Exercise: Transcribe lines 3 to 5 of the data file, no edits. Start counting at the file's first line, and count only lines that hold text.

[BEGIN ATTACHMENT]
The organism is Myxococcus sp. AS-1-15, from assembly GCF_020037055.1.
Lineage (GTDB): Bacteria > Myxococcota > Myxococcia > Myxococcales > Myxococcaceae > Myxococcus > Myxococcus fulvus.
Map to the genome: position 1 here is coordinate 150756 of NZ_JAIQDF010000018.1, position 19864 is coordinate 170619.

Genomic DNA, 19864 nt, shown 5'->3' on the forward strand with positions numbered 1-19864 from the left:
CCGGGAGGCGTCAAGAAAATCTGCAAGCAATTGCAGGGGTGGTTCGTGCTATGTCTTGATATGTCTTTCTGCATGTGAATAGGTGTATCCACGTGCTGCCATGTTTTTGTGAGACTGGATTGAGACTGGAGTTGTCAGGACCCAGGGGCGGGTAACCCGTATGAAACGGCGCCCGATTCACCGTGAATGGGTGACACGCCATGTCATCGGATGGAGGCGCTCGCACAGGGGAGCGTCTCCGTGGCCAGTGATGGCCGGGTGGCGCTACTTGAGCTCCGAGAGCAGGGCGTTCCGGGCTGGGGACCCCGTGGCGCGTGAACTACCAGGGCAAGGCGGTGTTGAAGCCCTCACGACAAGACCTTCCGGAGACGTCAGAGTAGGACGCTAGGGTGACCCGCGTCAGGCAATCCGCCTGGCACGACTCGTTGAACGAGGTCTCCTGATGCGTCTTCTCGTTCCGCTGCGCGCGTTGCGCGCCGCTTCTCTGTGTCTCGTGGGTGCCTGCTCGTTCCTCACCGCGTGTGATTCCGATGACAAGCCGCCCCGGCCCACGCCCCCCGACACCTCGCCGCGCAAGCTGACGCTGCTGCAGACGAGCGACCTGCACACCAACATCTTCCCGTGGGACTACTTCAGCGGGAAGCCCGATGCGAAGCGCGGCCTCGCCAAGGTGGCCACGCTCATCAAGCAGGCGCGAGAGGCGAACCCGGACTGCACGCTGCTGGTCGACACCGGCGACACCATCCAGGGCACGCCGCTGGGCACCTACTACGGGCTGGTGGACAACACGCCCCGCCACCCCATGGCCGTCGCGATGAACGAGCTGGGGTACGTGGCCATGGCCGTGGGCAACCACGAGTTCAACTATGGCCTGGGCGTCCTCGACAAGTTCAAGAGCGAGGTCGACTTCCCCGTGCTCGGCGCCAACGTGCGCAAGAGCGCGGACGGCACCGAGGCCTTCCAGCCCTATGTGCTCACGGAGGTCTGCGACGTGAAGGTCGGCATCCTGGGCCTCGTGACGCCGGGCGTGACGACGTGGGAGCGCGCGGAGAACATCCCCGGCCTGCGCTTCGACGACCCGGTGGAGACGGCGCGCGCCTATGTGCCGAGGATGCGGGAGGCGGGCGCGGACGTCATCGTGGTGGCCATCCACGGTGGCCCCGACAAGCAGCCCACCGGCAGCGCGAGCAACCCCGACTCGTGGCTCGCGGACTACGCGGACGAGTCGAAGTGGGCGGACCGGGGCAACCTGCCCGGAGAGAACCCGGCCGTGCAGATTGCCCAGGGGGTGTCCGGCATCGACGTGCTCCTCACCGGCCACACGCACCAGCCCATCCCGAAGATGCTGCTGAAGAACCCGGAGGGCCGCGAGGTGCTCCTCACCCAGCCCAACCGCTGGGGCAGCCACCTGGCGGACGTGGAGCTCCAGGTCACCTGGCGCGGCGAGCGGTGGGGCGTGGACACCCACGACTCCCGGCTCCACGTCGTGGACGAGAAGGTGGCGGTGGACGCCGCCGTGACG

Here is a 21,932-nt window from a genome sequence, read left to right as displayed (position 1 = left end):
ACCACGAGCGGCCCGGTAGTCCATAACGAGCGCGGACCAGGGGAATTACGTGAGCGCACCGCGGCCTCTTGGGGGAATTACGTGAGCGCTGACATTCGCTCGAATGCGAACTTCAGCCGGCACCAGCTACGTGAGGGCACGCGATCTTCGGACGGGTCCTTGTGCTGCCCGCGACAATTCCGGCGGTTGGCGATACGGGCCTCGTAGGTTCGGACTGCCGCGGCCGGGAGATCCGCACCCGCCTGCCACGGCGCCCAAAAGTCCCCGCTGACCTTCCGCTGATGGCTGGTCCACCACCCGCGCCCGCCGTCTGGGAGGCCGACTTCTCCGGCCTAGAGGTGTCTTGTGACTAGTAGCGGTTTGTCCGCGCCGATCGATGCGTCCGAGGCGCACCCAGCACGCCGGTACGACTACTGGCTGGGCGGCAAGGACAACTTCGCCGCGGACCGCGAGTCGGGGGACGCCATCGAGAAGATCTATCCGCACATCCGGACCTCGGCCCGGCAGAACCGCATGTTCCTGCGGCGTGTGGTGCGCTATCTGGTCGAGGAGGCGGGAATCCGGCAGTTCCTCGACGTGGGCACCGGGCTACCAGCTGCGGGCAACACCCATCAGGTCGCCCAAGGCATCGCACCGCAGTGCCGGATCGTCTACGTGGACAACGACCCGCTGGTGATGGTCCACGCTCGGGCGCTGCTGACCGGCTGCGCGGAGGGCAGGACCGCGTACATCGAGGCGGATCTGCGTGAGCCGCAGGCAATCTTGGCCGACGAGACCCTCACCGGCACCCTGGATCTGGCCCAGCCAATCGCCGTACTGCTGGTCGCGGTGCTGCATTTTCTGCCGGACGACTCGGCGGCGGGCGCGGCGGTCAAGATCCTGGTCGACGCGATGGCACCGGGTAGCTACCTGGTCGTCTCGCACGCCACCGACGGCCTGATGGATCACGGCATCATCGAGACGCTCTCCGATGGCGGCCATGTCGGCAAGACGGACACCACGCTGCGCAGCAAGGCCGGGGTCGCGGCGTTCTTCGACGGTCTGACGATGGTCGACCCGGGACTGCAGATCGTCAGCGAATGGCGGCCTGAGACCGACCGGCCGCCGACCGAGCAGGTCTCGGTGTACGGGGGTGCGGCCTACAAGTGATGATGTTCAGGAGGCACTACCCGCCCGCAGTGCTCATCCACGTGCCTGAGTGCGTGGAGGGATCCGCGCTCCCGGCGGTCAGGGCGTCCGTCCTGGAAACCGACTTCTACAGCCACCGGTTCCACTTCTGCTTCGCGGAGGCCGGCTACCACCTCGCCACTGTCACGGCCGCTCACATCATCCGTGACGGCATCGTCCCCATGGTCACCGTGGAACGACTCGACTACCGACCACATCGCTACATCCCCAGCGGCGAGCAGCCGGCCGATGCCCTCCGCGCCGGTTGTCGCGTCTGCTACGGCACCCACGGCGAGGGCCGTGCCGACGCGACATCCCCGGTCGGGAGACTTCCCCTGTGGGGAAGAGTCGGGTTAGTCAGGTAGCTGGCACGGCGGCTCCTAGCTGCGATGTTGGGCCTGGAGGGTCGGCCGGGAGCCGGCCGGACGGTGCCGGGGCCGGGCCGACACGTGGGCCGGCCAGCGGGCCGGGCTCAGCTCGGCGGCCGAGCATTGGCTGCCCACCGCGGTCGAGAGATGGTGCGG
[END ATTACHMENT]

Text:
Map to the genome: position 1 here is coordinate 150756 of NZ_JAIQDF010000018.1, position 19864 is coordinate 170619.

Genomic DNA, 19864 nt, shown 5'->3' on the forward strand with positions numbered 1-19864 from the left:
CCGGGAGGCGTCAAGAAAATCTGCAAGCAATTGCAGGGGTGGTTCGTGCTATGTCTTGATATGTCTTTCTGCATGTGAATAGGTGTATCCACGTGCTGCCATGTTTTTGTGAGACTGGATTGAGACTGGAGTTGTCAGGACCCAGGGGCGGGTAACCCGTATGAAACGGCGCCCGATTCACCGTGAATGGGTGACACGCCATGTCATCGGATGGAGGCGCTCGCACAGGGGAGCGTCTCCGTGGCCAGTGATGGCCGGGTGGCGCTACTTGAGCTCCGAGAGCAGGGCGTTCCGGGCTGGGGACCCCGTGGCGCGTGAACTACCAGGGCAAGGCGGTGTTGAAGCCCTCACGACAAGACCTTCCGGAGACGTCAGAGTAGGACGCTAGGGTGACCCGCGTCAGGCAATCCGCCTGGCACGACTCGTTGAACGAGGTCTCCTGATGCGTCTTCTCGTTCCGCTGCGCGCGTTGCGCGCCGCTTCTCTGTGTCTCGTGGGTGCCTGCTCGTTCCTCACCGCGTGTGATTCCGATGACAAGCCGCCCCGGCCCACGCCCCCCGACACCTCGCCGCGCAAGCTGACGCTGCTGCAGACGAGCGACCTGCACACCAACATCTTCCCGTGGGACTACTTCAGCGGGAAGCCCGATGCGAAGCGCGGCCTCGCCAAGGTGGCCACGCTCATCAAGCAGGCGCGAGAGGCGAACCCGGACTGCACGCTGCTGGTCGACACCGGCGACACCATCCAGGGCACGCCGCTGGGCACCTACTACGGGCTGGTGGACAACACGCCCCGCCACCCCATGGCCGTCGCGATGAACGAGCTGGGGTACGTGGCCATGGCCGTGGGCAACCACGAGTTCAACTATGGCCTGGGCGTCCTCGACAAGTTCAAGAGCGAGGTCGACTTCCCCGTGCTCGGCGCCAACGTGCGCAAGAGCGCGGACGGCACCGAGGCCTTCCAGCCCTATGTGCTCACGGAGGTCTGCGACGTGAAGGTCGGCATCCTGGGCCTCGTGACGCCGGGCGTGACGACGTGGGAGCGCGCGGAGAACATCCCCGGCCTGCGCTTCGACGACCCGGTGGAGACGGCGCGCGCCTATGTGCCGAGGATGCGGGAGGCGGGCGCGGACGTCATCGTGGTGGCCATCCACGGTGGCCCCGACAAGCAGCCCACCGGCAGCGCGAGCAACCCCGACTCGTGGCTCGCGGACTACGCGGACGAGTCGAAGTGGGCGGACCGGGGCAACCTGCCCGGAGAGAACCCGGCCGTGCAGATTGCCCAGGGGGTGTCCGGCATCGACGTGCTCCTCACCGGCCACACGCACCAGCCCATCCCGAAGATGCTGCTGAAGAACCCGGAGGGCCGCGAGGTGCTCCTCACCCAGCCCAACCGCTGGGGCAGCCACCTGGCGGACGTGGAGCTCCAGGTCACCTGGCGCGGCGAGCGGTGGGGCGTGGACACCCACGACTCCCGGCTCCACGTCGTGGACGAGAAGGTGGCGGTGGACGCCGCCGTGACG